Westchester’s public high schools are among the best in the country. In fact, many young families move to Westchester largely, if not primarily, for the schools. But as public education becomes increasingly standardized, Westchester’s public schools continue to offer more—and more effective—alternative options for bright, creative students who learn better in non-traditional settings.
We’re not talking about vocational programs, charter or magnet schools, programs for children with special needs or “at risk” students—though, frankly, students who are bored or unmotivated or who otherwise get lost in the high school shuffle are at risk of a number of things, including not graduating and not pursuing higher education.
Walk into one of the county’s alternative public high school classes, and you might see two or three students sitting on a sofa, having a cup of coffee or a bagel, engaged in deep conversation with a teacher. Visit another, and you’ll find one student hard at work on a laptop, perhaps wearing earbuds, while a small group in an adjacent room discusses a recent assignment. These kids are working toward a Regents or, in many cases, an Advanced Regents diploma.
A friendly and casual atmosphere, flexible course schedule, supportive teachers, and individualized attention help to ensure students’ success at Pleasantville High School’s Pleasantville Academy. Visiting speakers, like Steve Del Savio (below), an apprentice of “Dog Whisperer” Cesar Millan, are a fun part of the program.
Consider the Alternatives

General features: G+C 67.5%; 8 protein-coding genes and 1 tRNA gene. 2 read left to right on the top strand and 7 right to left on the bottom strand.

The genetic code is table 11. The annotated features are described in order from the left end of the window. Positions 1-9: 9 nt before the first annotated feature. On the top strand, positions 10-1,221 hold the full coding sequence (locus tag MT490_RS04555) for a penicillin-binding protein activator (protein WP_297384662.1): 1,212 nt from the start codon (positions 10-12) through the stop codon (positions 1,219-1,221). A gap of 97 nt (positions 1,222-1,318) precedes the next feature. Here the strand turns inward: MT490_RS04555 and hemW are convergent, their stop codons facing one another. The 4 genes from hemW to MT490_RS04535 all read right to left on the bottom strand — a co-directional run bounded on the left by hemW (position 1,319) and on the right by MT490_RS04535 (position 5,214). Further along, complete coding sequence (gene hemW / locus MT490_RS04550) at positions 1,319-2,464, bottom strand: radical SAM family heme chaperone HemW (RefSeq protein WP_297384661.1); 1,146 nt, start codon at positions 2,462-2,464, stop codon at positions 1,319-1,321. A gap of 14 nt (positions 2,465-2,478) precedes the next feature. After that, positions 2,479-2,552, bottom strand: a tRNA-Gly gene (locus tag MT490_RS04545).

Alternative education is nothing new. In fact, the concept can be traced back to the great philosopher Jean-Jacques Rousseau, whose 1762 tome Emile, or On Education posited that education should be tailored to the individual, not the other way around, and that building character and morality was more important than rote learning of reading, writing, and ’rithmetic. Rousseau was certainly ahead of his time, and his ideas were lauded by many. Still, from the mid-19th century to the first part of the 20th century, the much more staid “one best system” public education model prevailed in America—and variations of it have been continually challenged ever since.
In the late 1960s and early 1970s, more than 500 “free schools” (based on countercultural ideas) were formed, and magnet schools began to crop up. Traditional education models prevailed, but educators continue to assert that one size fits all does not work when it comes to learning.
“Not everyone learns in the same way,” says Dan Iorio, program administrator for Pleasantville Academy, Pleasantville High School’s dynamic alternative program. “Therefore, they should not be taught in the same way.” Like Pleasantville Academy, a number of non-traditional programs within the Westchester public school system are addressing the needs of creative, intelligent students who often struggle with what can seem like a staid, cookie-cutter approach to learning. For these students, non-traditional programs offer a lifeline—and a world of possibilities. While the programs all differ somewhat in their philosophies and education models, their goal is the same: to ensure that their students not only live up to their potential, but excel both in school and in life.